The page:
That’s because, the straps on the Quest don’t support the weight of the headset as well as they ideally should, leading to much of its weight resting on your nose and cheeks, even if you tighten the straps.
Facebook went with more flexible straps on the Quest 2 than on the first headset, and in some ways that’s better because these fit more comfortably around the shape of your head, but they do virtually nothing to hold the headset up.
That’s a shame because it starts to get uncomfortable after around 10 minutes, which is a fraction of the time that most people will want to spend with the headset on – especially if they’re playing longer AAA games.
Don’t think that the Gear VR is perfect in this area, however.
It suffers from the same issue to a degree, as a big chunk of its weight rests squarely on the bridge of your nose and that gets uncomfortable fast.
Thankfully, it’s a little easier to adjust the straps on the Gear VR to find that sweet spot – which is possible with the Quest 2 as well, though it might take some more fiddling.
If you’re not up for that amount of effort just to get comfortable while wearing your headset (and who could blame you) then there is the option to buy an Elite Strap or Elite Battery Strap for the Quest 2.
Obviously, that means you’ll have to shell out some more cash for the headset, though.
No two VR controllers are cut from the same cloth and nowhere is this more starkly apparent than when you try to compare the controllers of these two headsets.
Really, the Quest 2 controllers are in a whole different realm than the Gear VR controller and there’s simply no way you’ll ever get close to the same experience between these two.
The Gear VR originally released without a controller, but one was later added to give people an alternative to that silly little trackpad on the side of the headset.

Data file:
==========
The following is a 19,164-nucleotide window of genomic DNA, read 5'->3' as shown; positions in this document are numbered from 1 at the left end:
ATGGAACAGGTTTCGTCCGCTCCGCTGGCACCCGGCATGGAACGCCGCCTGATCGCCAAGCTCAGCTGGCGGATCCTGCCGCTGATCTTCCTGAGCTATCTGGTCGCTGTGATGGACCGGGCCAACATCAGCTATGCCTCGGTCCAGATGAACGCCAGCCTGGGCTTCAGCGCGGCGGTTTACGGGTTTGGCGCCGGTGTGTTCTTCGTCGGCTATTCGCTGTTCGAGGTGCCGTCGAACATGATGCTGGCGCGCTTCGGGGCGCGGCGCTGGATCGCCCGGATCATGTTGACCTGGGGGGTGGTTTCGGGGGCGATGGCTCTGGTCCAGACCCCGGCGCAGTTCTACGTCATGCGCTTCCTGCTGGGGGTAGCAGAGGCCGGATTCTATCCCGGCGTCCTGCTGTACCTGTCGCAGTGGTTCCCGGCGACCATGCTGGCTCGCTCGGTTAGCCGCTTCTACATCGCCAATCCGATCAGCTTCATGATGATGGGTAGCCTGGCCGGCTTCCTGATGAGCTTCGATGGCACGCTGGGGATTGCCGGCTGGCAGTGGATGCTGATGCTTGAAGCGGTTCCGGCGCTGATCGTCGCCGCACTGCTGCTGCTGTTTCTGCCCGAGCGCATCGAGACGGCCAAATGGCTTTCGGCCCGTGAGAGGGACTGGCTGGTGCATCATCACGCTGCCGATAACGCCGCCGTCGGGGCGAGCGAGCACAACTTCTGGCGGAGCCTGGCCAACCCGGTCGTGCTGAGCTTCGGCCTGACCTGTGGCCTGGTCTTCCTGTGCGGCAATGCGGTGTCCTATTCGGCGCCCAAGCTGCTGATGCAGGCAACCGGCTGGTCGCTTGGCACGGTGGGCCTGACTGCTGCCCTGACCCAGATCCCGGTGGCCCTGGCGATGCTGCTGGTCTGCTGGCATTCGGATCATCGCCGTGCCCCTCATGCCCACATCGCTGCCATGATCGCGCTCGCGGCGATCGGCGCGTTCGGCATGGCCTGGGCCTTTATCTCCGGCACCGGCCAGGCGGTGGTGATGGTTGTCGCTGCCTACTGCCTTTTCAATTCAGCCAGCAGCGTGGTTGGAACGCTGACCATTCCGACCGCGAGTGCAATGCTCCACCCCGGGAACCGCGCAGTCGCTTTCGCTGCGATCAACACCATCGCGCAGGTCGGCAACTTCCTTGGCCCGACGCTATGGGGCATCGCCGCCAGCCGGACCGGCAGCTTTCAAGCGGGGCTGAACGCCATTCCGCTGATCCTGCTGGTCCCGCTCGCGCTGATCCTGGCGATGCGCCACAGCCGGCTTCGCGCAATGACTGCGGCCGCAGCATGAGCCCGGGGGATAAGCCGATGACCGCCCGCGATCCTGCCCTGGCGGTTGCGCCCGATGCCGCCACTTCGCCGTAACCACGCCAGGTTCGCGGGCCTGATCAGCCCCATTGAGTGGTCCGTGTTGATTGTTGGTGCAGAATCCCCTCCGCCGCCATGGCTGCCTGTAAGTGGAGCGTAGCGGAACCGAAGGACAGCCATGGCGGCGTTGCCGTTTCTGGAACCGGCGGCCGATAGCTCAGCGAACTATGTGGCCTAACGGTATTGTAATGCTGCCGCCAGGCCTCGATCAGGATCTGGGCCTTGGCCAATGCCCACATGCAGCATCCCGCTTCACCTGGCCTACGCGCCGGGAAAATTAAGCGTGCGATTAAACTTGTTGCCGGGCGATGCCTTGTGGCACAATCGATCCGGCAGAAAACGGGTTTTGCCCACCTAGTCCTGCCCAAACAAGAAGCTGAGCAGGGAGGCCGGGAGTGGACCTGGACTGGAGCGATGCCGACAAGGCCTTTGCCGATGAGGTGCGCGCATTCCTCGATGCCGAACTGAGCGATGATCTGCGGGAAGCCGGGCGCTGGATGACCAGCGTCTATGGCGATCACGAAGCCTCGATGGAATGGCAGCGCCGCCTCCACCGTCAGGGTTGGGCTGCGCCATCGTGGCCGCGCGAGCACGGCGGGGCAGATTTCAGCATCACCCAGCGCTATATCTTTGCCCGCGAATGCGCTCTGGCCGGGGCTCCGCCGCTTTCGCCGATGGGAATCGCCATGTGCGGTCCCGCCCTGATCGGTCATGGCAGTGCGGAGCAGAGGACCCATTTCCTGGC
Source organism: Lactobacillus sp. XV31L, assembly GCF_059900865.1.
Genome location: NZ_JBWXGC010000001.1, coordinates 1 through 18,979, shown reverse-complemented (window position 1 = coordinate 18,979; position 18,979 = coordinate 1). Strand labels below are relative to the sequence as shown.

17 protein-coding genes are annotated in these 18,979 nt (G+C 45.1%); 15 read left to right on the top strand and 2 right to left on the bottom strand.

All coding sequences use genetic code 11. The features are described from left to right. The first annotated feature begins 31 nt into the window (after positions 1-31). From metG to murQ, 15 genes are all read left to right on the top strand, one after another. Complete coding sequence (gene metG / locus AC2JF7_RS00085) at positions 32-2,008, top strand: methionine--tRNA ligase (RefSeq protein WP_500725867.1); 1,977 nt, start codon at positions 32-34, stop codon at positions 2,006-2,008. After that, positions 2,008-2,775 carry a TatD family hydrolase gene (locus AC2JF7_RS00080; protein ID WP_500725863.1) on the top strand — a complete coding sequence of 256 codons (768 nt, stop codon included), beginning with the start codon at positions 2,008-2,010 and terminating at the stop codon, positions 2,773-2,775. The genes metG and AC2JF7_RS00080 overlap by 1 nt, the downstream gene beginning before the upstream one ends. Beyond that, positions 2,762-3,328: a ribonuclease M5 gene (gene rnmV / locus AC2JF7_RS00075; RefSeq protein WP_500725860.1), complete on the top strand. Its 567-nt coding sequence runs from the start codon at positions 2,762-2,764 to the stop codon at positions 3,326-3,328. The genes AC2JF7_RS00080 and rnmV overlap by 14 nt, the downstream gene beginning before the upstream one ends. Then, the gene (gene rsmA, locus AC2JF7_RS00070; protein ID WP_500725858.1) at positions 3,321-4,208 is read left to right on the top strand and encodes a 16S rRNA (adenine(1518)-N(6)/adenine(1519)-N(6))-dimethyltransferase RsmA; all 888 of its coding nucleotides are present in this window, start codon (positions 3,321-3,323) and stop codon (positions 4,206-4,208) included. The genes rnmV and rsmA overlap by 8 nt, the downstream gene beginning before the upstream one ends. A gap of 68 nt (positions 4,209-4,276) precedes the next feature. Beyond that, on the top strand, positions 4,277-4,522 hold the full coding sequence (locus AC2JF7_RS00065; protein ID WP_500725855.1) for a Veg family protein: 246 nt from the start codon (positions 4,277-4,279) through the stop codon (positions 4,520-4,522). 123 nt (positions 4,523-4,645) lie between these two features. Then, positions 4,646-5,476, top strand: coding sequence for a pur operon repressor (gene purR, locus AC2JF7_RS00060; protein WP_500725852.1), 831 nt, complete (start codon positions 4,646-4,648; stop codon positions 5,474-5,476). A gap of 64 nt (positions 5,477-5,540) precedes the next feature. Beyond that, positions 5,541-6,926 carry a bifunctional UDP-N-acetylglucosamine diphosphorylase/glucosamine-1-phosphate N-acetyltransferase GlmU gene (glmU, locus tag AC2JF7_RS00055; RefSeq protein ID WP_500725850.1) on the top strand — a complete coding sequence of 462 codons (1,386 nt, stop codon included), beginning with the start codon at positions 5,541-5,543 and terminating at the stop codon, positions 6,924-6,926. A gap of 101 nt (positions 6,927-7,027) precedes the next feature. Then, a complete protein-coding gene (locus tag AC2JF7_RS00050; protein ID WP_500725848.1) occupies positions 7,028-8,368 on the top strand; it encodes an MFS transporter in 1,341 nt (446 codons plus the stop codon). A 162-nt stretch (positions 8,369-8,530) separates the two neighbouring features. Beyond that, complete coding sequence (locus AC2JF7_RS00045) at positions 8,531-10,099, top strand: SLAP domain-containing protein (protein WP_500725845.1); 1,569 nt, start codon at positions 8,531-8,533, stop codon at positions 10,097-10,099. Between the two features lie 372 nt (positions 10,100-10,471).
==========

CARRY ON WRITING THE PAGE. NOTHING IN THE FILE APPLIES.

This helped with the immersion too, of course. It features a trackpad similar to those on the HTC Vive controllers, as well as a couple of indented buttons.
The controller itself is pretty small and limited in its abilities, but for what the Gear VR and its content are able to do, it gets the job done fairly well.
People with bigger hands might have some issues with comfort after a while though.
Things couldn’t be more different when it comes to the Quest 2 controllers.
The tracking is more snappy, for one, and you have that six degrees of freedom (6DOF) as well as a bigger FOV so you’re going to get a lot more mileage out of it.
The games that are designed for the Quest 2 as well as the PC VR games it supports can also provide a lot more variety and immersion because of this.
On top of that, you have two controllers (instead of just one) that are relatively big – they’re some of the biggest currently in the market – and the extra space on there really helps to avoid accidental button-pushing.